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“I am never proud to participate in violence, yet I know that each of us must care enough for ourselves that we can be ready and able to come to our own defense when and wherever needed.” ― Maya Angelou, Letter to My Daughter

I never believed in holding grudges.  I forgive easily and immediately forget.  I turn the other cheek always.  But is that always the best thing to do?

I am here to tell you that it is not.  Sometimes we shouldn’t forget what is done to us, if that means keeping us open to get hurt again.  Sometimes holding a grudge is a healthy form of self preservation.

Case in point:  the co-worker that I have mentioned many times in the past and specifically in this post:

All it takes is one overgrown baby to mess up an otherwise great day.

This one person thinks he is God’s gift to the financial world.  Because he is making money for the company he thinks that everyone should bow down to him. I have nicknamed him “the only child”.  He is an only child, and I don’t think his parents ever told him “No” or reprimanded him on anything.

I am not his biggest fan, but time and time again I go out of my way to help him, as I do for any of the other brokers.  I never think back to what he has said or done to me before.   

I always thought that not remembering what was done to me, and how it made me feel was a good thing. Until now.

I never hear a thank you, only complaints. That doesn’t bother me, I am used to it.  But on Thursday this person just took it too far.  He went crazy because I gave everyone Anti-Money Laundering training to do on Monday and expected everyone to have it done by Midnight on Friday.  This training takes only 20 minutes to do, and since they do it every year, they barely need to pay attention to it.  

He confronted me on the chat that we use to communicate internally. Thanks heaven we are no longer in the same office.  He said he wanted an explanation in writing from the regulators on why he had only 5 days to do it.  He went on and on, on how he was busy, and didn’t have time to do things when I felt like he needed to.  He accused me of very poor management, and doing things out of caprice and not because it was required. 

I think what infuriated him the most was the fact that I didn’t really engage him on his level, something that I have done in the past.  I just said I was sorry and that I would not be sending any explanation. I also added that all he was saying was uncalled for and it offended me.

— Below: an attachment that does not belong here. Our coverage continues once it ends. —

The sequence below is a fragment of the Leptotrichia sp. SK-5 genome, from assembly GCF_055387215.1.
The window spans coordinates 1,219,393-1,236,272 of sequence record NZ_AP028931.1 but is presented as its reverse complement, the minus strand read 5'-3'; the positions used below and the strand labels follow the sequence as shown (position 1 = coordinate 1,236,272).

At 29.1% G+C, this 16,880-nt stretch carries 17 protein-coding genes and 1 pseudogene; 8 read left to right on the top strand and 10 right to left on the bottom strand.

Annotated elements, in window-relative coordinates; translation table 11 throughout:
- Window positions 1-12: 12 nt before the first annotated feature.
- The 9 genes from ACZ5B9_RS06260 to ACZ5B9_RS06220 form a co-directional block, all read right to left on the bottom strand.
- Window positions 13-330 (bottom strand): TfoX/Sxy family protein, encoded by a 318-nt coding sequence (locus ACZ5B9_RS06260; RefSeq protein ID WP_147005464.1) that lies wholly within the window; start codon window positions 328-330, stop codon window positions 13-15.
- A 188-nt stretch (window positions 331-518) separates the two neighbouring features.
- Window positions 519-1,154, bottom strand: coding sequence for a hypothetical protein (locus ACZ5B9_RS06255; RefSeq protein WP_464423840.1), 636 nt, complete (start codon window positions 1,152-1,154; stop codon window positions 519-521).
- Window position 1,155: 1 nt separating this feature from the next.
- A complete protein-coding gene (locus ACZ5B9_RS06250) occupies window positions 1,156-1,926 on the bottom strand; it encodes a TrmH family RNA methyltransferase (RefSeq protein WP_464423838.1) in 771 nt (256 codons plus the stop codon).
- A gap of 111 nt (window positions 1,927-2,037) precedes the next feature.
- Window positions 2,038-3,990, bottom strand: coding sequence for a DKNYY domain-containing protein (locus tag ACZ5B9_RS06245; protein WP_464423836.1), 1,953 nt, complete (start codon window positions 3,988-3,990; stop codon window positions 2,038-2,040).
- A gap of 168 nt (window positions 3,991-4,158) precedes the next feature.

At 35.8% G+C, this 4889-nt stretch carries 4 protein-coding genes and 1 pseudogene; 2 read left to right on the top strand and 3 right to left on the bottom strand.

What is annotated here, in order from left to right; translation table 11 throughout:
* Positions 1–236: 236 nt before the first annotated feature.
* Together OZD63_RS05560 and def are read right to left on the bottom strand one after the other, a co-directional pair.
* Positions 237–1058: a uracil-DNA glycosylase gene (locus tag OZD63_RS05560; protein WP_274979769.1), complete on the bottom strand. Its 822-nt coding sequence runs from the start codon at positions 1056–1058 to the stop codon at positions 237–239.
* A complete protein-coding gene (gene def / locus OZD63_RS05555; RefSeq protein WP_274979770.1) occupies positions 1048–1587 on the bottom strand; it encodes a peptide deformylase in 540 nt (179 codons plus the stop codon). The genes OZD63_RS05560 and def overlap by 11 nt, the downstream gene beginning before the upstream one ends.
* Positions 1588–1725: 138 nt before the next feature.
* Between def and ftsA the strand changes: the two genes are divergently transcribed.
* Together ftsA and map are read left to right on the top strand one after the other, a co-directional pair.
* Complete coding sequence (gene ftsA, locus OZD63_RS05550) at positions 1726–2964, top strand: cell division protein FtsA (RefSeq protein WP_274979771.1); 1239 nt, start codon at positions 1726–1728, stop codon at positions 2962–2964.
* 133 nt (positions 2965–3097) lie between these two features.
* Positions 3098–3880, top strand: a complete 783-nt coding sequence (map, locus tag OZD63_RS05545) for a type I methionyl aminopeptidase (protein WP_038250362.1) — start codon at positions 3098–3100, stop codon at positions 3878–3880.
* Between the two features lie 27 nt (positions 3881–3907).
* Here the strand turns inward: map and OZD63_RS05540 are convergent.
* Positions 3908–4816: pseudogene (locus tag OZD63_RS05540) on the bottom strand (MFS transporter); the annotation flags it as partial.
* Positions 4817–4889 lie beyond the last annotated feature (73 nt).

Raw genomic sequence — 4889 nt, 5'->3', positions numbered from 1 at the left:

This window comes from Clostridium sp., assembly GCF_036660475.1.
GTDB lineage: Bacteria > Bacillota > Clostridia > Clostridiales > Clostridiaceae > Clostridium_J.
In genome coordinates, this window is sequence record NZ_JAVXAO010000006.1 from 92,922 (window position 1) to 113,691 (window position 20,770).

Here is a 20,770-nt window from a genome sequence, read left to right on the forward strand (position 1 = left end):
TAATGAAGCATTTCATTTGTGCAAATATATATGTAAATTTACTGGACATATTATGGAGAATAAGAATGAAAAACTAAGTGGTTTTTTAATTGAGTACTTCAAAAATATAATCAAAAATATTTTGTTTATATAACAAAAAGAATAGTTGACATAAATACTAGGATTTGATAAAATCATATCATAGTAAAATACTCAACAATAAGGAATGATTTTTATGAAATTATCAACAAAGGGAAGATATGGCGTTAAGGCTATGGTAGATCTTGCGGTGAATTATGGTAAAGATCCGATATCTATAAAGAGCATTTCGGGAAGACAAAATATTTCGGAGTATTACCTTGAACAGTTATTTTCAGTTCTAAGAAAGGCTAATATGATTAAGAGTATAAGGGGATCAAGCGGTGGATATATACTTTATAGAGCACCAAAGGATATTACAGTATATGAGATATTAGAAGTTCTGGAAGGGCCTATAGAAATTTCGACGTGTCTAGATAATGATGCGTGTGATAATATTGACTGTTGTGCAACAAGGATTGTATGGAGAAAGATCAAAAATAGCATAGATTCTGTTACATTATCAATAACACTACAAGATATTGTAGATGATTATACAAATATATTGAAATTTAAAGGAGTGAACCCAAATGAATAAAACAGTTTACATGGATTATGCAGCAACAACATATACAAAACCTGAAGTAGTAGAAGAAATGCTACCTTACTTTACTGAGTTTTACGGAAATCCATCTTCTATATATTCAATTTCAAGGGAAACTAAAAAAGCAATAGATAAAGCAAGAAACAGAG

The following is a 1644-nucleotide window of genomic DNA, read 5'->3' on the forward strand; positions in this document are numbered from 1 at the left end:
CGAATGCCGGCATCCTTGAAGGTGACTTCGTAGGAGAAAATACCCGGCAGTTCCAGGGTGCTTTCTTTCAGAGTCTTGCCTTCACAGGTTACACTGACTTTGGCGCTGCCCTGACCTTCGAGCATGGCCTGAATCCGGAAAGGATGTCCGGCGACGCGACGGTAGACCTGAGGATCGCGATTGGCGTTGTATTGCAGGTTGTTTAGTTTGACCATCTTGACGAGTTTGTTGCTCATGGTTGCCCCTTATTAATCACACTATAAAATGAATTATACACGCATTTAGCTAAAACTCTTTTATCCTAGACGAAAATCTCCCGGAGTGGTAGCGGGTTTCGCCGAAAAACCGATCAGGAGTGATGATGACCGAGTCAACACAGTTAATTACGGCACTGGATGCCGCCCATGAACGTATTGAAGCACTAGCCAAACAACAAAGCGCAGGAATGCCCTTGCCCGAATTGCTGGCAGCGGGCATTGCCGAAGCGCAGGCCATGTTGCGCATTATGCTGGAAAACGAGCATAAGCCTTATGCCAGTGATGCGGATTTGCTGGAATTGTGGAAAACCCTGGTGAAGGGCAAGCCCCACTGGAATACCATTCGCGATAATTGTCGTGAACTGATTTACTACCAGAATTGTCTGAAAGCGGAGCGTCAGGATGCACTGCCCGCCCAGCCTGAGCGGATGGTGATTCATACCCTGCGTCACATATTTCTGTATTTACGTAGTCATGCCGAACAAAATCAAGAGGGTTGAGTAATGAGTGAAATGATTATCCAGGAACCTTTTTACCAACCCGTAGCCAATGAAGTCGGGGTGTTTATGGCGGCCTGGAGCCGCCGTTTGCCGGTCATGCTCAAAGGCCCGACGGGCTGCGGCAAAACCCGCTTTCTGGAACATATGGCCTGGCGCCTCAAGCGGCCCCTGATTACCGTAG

He hurled some more insults and then he blocked me!  That was his way of having the last word.  I am not sure what he was thinking by blocking me.  He just made my life much better, by not having to deal with him in the chat.  He is the one that needs me, and not the other way around.

But I cannot lie and not mention that his attitude offended me and it robbed me of my peace.  What came to mind were the numerous times I go out of my way to help him and his personal clients.  Above and beyond what would normally be part of my job.  How dare him talk to me with such tone?

He made me furious, and sad.  I am so glad I didn’t react. I am choosing non-reaction.  I am choosing to let time and space work. But, I decided I must not forget.  I must not allow this person to think he can talk to me in a such way time and time again, and be okay.  I am not his servant and employee.

“Maybe we forget so that we can go on.” ― John Green, The Anthropocene Reviewed

It is so easy for miserable people to drag us down and rob us of our peace and well being.  He did that to me.  I was left so confused on why a 45 year old man chooses to behave like a spoiled child.  His whole tone and accusations were so out of line, that I chose not to say anything to the boss/majority partner at this moment.  I saved the conversation and I will show it to him when I am less upset about it. I am also choosing not to print it here.  I don’t want to read it again and get upset all over again.  I showed it to my sister and she was so mad.  She couldn’t believe his tone and accusations over something so stupid as a 20 minute training.

And because of this one person I now believe that holding a grudge can be beneficial in certain instances.  I already forgave him.  I wish him well, but far from me.  He is a miserable person and deserving of pity, but I don’t need to forget his abuse and put myself into the firing zone again.   Why should I ever put myself in a situation to get verbally abused again?

I don’t need to be a friend to everyone. I don’t need to be always so helpful to everyone. I can choose who to let be a part of my life.  Even though he is one of the brokers. I can choose not to deal with him.  I am making this choice.  I am worth this choice.  I am deserving of doing my job without this abuse.

Everyone is a teacher and every situation is a lesson.  Sometimes the teacher is a jerk and the lesson is self preservation. I remember my mother saying once: “Be good, but don’t be dumb”.  I am being a dummy to this guy way too long.  Always turning the other cheek, always acting like nothing ever happened. I am not taking it anymore.

I now believe in grudges, not the kind that you carry with you and hate the other person, but the kind that warns you when you are letting your guard down and letting mean intended people worm their way back into your life.

Taking for letting me vent.

“Emotional self-defense… When you set healthier relationship standards in your life, some people will take it personally. That’s their issue, not yours. The distance isn’t against them; it’s for you. It’s a boundary, not a grudge.” ― Steve Maraboli